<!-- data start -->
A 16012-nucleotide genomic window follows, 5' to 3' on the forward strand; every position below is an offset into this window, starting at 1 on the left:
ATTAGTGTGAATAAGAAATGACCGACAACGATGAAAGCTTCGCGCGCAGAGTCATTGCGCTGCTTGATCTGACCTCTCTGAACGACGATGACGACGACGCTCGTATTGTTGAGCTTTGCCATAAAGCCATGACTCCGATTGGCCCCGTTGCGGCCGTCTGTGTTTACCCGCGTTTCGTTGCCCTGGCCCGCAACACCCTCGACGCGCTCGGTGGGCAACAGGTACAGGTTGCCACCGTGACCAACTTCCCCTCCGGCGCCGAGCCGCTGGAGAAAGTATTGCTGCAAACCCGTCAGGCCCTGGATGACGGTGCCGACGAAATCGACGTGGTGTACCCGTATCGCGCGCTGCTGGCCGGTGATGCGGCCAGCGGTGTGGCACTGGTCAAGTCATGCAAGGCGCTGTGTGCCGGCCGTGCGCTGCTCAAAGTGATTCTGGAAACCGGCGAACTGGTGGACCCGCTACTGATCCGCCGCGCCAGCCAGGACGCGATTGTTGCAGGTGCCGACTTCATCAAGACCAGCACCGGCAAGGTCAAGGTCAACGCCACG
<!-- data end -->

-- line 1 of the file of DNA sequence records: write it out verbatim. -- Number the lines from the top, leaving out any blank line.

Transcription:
A 16012-nucleotide genomic window follows, 5' to 3' on the forward strand; every position below is an offset into this window, starting at 1 on the left: